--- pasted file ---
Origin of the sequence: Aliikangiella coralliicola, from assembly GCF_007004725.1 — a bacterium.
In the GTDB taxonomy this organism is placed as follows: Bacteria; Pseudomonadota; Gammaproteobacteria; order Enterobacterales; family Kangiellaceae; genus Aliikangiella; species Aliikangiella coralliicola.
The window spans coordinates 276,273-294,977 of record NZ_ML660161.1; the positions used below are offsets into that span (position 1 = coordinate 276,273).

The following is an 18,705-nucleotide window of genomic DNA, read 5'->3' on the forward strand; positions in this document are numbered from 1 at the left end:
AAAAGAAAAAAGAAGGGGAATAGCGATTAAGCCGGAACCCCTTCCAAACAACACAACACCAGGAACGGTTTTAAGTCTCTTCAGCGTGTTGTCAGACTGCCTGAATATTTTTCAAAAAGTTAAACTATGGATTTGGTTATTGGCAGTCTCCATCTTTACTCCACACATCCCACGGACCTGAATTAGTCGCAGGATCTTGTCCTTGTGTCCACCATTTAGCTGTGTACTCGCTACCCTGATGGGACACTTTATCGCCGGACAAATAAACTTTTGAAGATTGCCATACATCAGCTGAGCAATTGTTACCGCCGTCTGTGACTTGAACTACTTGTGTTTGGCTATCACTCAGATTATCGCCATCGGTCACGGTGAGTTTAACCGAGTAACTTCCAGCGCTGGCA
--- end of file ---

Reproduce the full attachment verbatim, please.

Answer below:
Origin of the sequence: Aliikangiella coralliicola, from assembly GCF_007004725.1 — a bacterium.
In the GTDB taxonomy this organism is placed as follows: Bacteria; Pseudomonadota; Gammaproteobacteria; order Enterobacterales; family Kangiellaceae; genus Aliikangiella; species Aliikangiella coralliicola.
The window spans coordinates 276,273-294,977 of record NZ_ML660161.1; the positions used below are offsets into that span (position 1 = coordinate 276,273).

The following is an 18,705-nucleotide window of genomic DNA, read 5'->3' on the forward strand; positions in this document are numbered from 1 at the left end:
AAAAGAAAAAAGAAGGGGAATAGCGATTAAGCCGGAACCCCTTCCAAACAACACAACACCAGGAACGGTTTTAAGTCTCTTCAGCGTGTTGTCAGACTGCCTGAATATTTTTCAAAAAGTTAAACTATGGATTTGGTTATTGGCAGTCTCCATCTTTACTCCACACATCCCACGGACCTGAATTAGTCGCAGGATCTTGTCCTTGTGTCCACCATTTAGCTGTGTACTCGCTACCCTGATGGGACACTTTATCGCCGGACAAATAAACTTTTGAAGATTGCCATACATCAGCTGAGCAATTGTTACCGCCGTCTGTGACTTGAACTACTTGTGTTTGGCTATCACTCAGATTATCGCCATCGGTCACGGTGAGTTTAACCGAGTAACTTCCAGCGCTGGCA